Daily Kos :

"Over the last two decades, Alzheimer's drugs have been notable mostly forhaving a 99% failure rate in human trials.It's not unusual for drugs that are effective in vitro and in animal models to turnout to be less than successful when used in humans, but Alzheimer's has arecord that makes the batting average in other areas look like Hall of Famematerial ... And now we have a good idea of why.Because it looks like the original paper that established the amyloid plaquemodel as the foundation of Alzheimer's research over the last 16 years mightnot just be wrong, but a deliberate fraud."

As a result, in late 2022, an "ultimate" trial of the amyloid hypothesis was launched.

Infectious Hypothesis: A One-Million-Dollar Challenge

In early 2018, Dr. Leslie Norins of Alzheimer's Germ Quest (their website is no longer live) announced a one-million-dollar challenge award for the scientist who would find the germ causing Alzheimer disease. The challenge lasted three years, and in February 2021, the press release said that "eight final honorees will divide $200,000 for meritorious entries in Alzheimer's Germ Quest's '$1 Million Challenge.' However, nobody provided persuasive-enough evidence that a particular infectious agent was the sole cause of Alzheimer's disease, so the grand prize of $1 million will not be awarded … Six microorganisms were nominated: herpes, toxoplasma, Borrelia, mycobacteria, H. pylori, and P. gingivalis."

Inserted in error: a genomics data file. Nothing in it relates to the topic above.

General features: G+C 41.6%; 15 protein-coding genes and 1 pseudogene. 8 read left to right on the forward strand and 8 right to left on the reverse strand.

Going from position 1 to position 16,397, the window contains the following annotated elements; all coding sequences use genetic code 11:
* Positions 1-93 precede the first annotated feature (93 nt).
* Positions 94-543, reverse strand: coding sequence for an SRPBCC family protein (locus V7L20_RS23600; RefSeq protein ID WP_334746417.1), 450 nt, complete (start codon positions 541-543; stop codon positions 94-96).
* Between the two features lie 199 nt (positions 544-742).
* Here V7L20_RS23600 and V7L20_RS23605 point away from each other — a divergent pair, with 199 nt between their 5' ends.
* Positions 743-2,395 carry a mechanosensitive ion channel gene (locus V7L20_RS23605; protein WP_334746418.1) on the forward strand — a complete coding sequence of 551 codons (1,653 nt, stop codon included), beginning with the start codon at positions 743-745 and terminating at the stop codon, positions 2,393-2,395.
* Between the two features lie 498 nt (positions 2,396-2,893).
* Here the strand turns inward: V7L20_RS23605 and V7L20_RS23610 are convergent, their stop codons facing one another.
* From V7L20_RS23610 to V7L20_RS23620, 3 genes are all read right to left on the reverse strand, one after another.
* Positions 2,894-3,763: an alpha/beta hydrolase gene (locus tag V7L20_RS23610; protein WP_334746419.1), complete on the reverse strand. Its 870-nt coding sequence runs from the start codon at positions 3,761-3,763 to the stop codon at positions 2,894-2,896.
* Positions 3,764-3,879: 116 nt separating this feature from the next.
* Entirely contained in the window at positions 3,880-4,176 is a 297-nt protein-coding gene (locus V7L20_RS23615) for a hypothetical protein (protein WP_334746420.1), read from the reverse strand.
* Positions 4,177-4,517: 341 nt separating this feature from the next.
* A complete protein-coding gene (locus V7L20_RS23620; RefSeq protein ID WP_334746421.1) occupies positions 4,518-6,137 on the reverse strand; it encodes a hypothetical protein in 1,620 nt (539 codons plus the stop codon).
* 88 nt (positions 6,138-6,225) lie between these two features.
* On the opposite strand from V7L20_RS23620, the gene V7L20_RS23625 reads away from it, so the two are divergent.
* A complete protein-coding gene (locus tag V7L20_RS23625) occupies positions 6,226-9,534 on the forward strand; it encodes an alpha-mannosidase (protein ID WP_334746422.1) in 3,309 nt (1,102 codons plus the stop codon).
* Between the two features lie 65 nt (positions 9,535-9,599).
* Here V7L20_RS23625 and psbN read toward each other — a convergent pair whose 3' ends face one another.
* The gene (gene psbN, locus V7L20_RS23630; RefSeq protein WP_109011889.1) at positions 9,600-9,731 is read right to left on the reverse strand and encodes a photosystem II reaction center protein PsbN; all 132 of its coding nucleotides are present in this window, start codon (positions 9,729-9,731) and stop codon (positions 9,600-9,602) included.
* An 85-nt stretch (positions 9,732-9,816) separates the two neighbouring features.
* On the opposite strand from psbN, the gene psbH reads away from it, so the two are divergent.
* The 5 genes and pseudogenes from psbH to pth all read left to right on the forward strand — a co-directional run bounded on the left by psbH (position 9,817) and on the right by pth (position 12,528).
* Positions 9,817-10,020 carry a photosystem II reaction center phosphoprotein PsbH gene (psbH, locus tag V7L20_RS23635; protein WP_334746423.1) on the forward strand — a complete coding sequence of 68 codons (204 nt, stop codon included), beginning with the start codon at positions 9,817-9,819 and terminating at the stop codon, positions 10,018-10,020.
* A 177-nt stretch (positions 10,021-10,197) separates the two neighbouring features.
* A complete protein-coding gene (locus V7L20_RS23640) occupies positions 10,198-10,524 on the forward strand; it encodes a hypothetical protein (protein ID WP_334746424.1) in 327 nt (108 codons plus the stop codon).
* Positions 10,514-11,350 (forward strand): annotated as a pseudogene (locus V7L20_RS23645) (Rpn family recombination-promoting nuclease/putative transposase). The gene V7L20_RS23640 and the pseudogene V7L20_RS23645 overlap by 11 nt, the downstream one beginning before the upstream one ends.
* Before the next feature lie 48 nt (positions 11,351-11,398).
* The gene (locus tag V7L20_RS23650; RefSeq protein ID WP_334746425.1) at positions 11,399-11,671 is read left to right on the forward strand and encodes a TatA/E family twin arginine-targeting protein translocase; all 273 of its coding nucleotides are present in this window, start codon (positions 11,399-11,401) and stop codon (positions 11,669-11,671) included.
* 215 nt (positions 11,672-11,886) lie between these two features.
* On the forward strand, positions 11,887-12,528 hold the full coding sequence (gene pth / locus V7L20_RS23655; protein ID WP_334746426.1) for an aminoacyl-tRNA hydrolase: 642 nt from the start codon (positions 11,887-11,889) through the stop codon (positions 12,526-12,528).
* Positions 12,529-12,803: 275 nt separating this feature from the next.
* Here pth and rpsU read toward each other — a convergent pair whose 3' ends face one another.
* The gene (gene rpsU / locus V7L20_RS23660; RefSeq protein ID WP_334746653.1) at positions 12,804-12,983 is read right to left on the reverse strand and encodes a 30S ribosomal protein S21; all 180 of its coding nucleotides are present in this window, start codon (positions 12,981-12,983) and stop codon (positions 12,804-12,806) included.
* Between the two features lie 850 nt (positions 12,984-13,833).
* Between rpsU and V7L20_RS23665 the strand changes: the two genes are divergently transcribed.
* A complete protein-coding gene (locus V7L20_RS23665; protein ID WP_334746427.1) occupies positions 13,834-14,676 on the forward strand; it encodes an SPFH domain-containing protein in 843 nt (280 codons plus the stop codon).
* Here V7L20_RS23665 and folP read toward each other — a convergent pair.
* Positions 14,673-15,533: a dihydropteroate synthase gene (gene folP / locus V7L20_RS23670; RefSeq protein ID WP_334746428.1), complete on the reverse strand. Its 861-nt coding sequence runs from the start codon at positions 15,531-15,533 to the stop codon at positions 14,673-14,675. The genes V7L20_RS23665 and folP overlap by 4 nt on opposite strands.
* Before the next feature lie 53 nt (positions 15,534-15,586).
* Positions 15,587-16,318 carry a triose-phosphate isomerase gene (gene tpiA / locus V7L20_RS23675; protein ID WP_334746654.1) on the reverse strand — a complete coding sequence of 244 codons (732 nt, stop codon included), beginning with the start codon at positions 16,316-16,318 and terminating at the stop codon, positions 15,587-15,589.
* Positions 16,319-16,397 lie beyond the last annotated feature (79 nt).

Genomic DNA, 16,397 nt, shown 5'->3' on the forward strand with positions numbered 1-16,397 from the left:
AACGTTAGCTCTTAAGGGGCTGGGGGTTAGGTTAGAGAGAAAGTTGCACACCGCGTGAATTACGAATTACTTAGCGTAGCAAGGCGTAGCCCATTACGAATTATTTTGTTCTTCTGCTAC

Toxoplasma Gondii

  • gondii, averaging from 11-20% in the United States to 50% and higher in some
  • Western European countries
  • Alzheimer's disease and various other neurological disorders, as well as in heart
  • disease, pneumonia, recurrent headaches, even cancer; it is also known for causing